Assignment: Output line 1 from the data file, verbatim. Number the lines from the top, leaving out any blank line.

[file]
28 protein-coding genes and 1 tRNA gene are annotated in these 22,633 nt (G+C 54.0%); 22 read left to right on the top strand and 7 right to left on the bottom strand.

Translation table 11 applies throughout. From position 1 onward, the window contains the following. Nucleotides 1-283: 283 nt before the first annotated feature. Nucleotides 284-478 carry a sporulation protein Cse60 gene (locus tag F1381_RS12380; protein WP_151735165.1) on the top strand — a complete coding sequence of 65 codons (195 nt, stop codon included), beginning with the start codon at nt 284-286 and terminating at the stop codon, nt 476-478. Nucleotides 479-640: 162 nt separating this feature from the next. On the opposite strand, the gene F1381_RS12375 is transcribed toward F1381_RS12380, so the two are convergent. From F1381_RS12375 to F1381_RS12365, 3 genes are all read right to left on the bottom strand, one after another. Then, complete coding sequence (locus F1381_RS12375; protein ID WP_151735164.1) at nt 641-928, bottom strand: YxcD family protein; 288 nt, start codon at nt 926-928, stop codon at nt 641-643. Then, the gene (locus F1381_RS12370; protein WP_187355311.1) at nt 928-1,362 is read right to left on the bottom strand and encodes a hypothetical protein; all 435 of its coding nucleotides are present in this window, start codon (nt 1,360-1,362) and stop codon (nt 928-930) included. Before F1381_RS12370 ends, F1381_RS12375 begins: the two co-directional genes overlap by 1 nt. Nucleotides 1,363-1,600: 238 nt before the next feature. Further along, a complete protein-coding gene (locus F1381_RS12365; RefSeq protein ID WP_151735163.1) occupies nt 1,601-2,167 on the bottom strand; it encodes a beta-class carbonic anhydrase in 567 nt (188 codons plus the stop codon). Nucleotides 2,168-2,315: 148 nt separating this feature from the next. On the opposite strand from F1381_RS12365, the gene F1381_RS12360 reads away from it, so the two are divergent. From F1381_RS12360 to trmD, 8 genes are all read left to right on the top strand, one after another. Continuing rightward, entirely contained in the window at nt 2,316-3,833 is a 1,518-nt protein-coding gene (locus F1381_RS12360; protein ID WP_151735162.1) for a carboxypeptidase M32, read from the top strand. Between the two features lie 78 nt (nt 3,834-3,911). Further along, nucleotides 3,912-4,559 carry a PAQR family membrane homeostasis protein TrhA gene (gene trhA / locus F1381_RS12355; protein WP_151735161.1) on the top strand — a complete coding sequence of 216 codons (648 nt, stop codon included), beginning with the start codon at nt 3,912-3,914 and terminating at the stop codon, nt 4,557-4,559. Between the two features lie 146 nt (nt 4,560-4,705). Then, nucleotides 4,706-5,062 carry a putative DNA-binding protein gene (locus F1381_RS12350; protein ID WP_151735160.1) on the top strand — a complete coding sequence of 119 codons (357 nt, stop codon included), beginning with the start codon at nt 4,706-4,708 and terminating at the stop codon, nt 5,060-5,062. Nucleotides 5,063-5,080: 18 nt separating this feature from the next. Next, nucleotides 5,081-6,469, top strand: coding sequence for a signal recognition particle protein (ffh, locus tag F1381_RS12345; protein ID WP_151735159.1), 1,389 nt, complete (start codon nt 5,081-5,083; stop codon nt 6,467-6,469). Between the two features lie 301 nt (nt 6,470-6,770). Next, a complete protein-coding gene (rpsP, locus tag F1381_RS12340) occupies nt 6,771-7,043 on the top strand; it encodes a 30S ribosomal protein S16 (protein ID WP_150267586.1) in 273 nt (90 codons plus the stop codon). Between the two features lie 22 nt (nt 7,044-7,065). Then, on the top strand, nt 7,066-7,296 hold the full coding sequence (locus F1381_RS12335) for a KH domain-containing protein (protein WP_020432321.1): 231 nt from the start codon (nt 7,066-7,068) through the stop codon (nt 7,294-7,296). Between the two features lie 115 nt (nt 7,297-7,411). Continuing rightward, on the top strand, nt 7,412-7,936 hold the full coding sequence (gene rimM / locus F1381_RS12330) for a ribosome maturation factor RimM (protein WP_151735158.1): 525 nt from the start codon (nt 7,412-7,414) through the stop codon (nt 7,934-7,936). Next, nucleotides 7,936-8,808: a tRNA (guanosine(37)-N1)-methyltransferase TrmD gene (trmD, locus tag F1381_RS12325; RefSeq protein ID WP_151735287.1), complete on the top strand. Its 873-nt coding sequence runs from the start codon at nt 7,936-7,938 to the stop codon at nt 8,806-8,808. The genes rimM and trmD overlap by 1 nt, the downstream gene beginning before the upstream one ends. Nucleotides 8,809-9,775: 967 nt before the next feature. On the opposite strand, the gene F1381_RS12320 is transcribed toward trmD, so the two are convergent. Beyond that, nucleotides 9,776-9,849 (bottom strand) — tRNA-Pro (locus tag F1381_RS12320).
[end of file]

28 protein-coding genes and 1 tRNA gene are annotated in these 22,633 nt (G+C 54.0%); 22 read left to right on the top strand and 7 right to left on the bottom strand.